In the words of Alec Baldwin’s Bob Barrenger from State and Main, after overturning a car and avoiding a near fatality, “So, that happened”. (No endorsement of Alec’s fictional character’s behavior, but with great adoration for the art of the understatement.) “That” in this case was 2012. Even as our country teeters on a cliff of financial proportions and people stockpile for possible doomsday, our thoughts turn to Dradles, Candles, Mistletoe, Egg Nog, and days of celebration and/or consumption (in every manner imaginable). No stranger to the aforementioned, I prefer to turn to thoughts of a Higher Fidelity, contemplating the rhythmic and lyrical highs and lows of the year that was. And, as I write this with a several days left in the calendar year, I am remiss to shut the books just yet; things will go unsaid, unseen, unheard, and over-looked. Despite my best efforts, I’m sure I’ve missed a number of things, but I try my best to at least represent some semblance of thoroughness. What follows are a series thoughts, reflections, observations, and, of course, lists of songs, albums and moments that moved or in a few instances underwhelmed me. Because I recognize people have limited time, I’ve broken these up into three palatable sections:
(1st) Tracks, (2nd) Concerts/Moments, and (3rd) Albums.
(Caddy comments forthcoming)
Part the First: Favorite 100 (+11): Tracks of 2012:
- Folk, old school Soul, and Rhythm and Blues made some stirring come backs, incorporating modern day trappings, deconstructing traditional structures, and proving that heart and emotion always trump production and polish.
- The 80s are alive and kicking throughout the realms of dance, indie rock and retro R&B. Synthesizers of the world unite! Domo Arigato.
- Despite mass consumerism, artists can still write songs with real world relevance and impact. See “Same Love” by Macklemore & Ryan Lewis or “Ruin” by Cat Power.
- Yes, Gotye, fun., and Carly Rae Jepsen are on the list, but not PSY. Sorry, perhaps I’ve still got auditory PTSD from all the JPop I heard when living in Japan but that song feels like nails on a chalkboard to my ear. Given these artists’ pervasiveness in our musical landscape, it was difficult for them not to make an appearance but then again their songs had a certain something that really endeared their work to me (just not enough).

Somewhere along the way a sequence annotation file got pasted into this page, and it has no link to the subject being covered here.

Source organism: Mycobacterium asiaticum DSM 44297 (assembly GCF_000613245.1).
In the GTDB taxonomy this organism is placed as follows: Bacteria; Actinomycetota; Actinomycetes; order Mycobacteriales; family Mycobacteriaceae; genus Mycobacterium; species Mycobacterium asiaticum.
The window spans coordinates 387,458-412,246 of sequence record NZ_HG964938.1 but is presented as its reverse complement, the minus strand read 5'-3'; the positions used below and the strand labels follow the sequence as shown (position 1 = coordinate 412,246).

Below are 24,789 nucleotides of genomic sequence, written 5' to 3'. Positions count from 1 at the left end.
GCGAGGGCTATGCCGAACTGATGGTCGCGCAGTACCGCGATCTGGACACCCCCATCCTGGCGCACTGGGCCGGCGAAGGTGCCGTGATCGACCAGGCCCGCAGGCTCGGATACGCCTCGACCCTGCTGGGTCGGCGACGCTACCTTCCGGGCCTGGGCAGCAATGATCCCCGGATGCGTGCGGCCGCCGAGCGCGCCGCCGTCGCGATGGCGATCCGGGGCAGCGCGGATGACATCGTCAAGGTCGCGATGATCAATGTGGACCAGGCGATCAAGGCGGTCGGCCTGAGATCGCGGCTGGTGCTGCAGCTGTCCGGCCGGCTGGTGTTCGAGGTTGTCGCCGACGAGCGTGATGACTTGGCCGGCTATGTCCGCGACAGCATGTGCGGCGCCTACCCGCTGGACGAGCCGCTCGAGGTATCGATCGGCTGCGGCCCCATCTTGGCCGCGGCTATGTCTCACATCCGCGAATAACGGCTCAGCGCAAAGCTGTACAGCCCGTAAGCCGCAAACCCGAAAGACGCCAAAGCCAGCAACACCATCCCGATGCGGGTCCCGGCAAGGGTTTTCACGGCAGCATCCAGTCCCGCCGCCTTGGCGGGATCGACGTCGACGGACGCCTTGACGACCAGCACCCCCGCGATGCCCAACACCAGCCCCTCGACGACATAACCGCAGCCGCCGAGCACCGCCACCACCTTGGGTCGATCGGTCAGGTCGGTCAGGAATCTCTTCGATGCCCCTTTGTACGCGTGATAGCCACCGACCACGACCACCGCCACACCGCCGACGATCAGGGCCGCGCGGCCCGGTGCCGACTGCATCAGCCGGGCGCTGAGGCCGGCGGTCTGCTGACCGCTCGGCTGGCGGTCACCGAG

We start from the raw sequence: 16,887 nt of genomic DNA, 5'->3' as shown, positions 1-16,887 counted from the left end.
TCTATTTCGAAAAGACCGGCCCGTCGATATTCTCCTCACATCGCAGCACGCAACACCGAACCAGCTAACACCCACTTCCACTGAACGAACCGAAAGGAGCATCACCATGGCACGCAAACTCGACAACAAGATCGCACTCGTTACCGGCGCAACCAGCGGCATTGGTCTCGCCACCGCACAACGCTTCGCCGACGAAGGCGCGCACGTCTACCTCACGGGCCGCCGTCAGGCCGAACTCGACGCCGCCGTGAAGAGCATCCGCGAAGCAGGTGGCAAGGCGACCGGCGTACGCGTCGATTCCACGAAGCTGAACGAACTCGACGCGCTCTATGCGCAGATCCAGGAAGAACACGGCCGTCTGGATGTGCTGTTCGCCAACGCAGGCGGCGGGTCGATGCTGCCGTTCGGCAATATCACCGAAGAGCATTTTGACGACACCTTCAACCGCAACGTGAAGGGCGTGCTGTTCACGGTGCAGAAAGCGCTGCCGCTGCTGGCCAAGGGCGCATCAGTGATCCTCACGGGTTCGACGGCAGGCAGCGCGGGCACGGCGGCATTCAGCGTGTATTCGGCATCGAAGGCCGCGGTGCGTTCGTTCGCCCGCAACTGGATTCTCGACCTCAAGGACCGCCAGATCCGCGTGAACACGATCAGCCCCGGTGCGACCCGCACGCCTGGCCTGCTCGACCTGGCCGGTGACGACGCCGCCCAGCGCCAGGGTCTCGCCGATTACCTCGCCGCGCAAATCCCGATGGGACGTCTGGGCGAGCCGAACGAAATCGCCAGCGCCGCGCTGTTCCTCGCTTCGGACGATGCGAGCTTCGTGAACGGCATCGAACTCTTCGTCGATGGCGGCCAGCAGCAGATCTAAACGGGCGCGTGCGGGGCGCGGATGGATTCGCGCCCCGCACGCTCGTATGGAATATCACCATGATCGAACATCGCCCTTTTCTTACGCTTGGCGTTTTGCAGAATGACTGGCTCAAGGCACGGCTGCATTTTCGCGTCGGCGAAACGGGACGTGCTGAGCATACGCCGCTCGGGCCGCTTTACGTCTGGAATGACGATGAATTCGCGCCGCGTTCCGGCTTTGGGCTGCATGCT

- Rock stalwarts, Patti Smith, Bruce Springsteen, and Bob Dylan, are also in the mix.
- Billboard golden boy (Jack White) and golden girl (Nora Jones) decided to return to form and step out of the box, respectively, and made some amazing songs and records.
- These musicians opened my eyes and made me smile: Macklemore & Ryan Lewis (Hip-Hop), Father John Misty (Neo-Folk psychedelia), Adam Arcuragi (Neo-Folk/Bluesy Gospel), Kishi Bashi (baroque pop), Grimes (Indie-Dance Electronic), Purity Ring (Indie-Dance Electronic), Julia Holter (indie-art experimentalism), Chromatics (Neo-New Wave), Daughter (folk), and Patrick Watson (neo-folk jam).
- Many artists you probably didn’t hear on the radio (but should have) appear on here: Kelly Hogan, Solange, Drop Electric, Generationals, Eternal Summer, Love on a Real Train, and many more.
- Plus, old and new friends join the list too…
- Individual thoughts on tracks appear further below, and, as always, feel free to share
back tomorrow with more but for now it’s time to listen to…
Bring on Your Wrecking Ball: a best of 2012 playlist
Click on one of the two playlists below
(ordered from bottom to top (countdown style) or top to bottom)
(note: four tracks are only available via YouTube, click here).
Two notes about this track/playlist:
Thematic: At the end of the day I believe we turn to art and music to inspire, excite, console, relate, re-energize and even to escape. Although I tend to find lots of joy in somber and reflective songs, in compiling this list, I found myself drawn towards upbeat songs both in tempo and sentiment (in other words, lots of songs for dancing). However, the songs on this list span a gamut of styles, emotions, continents, and traditions, but such are our experiences.